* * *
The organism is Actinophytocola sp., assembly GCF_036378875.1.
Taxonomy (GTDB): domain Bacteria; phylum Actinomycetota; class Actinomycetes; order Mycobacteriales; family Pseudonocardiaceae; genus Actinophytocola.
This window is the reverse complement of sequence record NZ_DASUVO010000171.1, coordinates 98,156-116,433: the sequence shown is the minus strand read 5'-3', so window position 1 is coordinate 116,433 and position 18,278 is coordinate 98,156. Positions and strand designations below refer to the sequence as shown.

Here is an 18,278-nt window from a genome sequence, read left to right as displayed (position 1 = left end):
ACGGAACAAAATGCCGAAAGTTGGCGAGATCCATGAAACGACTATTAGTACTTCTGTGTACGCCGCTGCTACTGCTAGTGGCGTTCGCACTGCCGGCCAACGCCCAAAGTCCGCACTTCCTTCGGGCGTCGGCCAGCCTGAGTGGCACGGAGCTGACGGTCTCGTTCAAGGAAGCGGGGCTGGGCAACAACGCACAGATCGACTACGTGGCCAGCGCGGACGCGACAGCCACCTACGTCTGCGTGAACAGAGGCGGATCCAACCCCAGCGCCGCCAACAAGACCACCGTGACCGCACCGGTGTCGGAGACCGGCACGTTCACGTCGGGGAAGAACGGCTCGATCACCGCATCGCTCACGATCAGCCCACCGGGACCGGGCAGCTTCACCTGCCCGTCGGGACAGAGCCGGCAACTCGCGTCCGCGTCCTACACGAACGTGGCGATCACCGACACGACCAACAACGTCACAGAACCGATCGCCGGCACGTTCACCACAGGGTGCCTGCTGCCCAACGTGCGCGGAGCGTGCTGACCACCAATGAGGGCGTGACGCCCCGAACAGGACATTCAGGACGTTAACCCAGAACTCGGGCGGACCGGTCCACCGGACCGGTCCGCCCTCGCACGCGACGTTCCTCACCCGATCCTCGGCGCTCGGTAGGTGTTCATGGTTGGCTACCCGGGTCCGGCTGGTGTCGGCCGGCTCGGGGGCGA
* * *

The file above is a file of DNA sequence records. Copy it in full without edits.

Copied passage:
The organism is Actinophytocola sp., assembly GCF_036378875.1.
Taxonomy (GTDB): domain Bacteria; phylum Actinomycetota; class Actinomycetes; order Mycobacteriales; family Pseudonocardiaceae; genus Actinophytocola.
This window is the reverse complement of sequence record NZ_DASUVO010000171.1, coordinates 98,156-116,433: the sequence shown is the minus strand read 5'-3', so window position 1 is coordinate 116,433 and position 18,278 is coordinate 98,156. Positions and strand designations below refer to the sequence as shown.

Here is an 18,278-nt window from a genome sequence, read left to right as displayed (position 1 = left end):
ACGGAACAAAATGCCGAAAGTTGGCGAGATCCATGAAACGACTATTAGTACTTCTGTGTACGCCGCTGCTACTGCTAGTGGCGTTCGCACTGCCGGCCAACGCCCAAAGTCCGCACTTCCTTCGGGCGTCGGCCAGCCTGAGTGGCACGGAGCTGACGGTCTCGTTCAAGGAAGCGGGGCTGGGCAACAACGCACAGATCGACTACGTGGCCAGCGCGGACGCGACAGCCACCTACGTCTGCGTGAACAGAGGCGGATCCAACCCCAGCGCCGCCAACAAGACCACCGTGACCGCACCGGTGTCGGAGACCGGCACGTTCACGTCGGGGAAGAACGGCTCGATCACCGCATCGCTCACGATCAGCCCACCGGGACCGGGCAGCTTCACCTGCCCGTCGGGACAGAGCCGGCAACTCGCGTCCGCGTCCTACACGAACGTGGCGATCACCGACACGACCAACAACGTCACAGAACCGATCGCCGGCACGTTCACCACAGGGTGCCTGCTGCCCAACGTGCGCGGAGCGTGCTGACCACCAATGAGGGCGTGACGCCCCGAACAGGACATTCAGGACGTTAACCCAGAACTCGGGCGGACCGGTCCACCGGACCGGTCCGCCCTCGCACGCGACGTTCCTCACCCGATCCTCGGCGCTCGGTAGGTGTTCATGGTTGGCTACCCGGGTCCGGCTGGTGTCGGCCGGCTCGGGGGCGA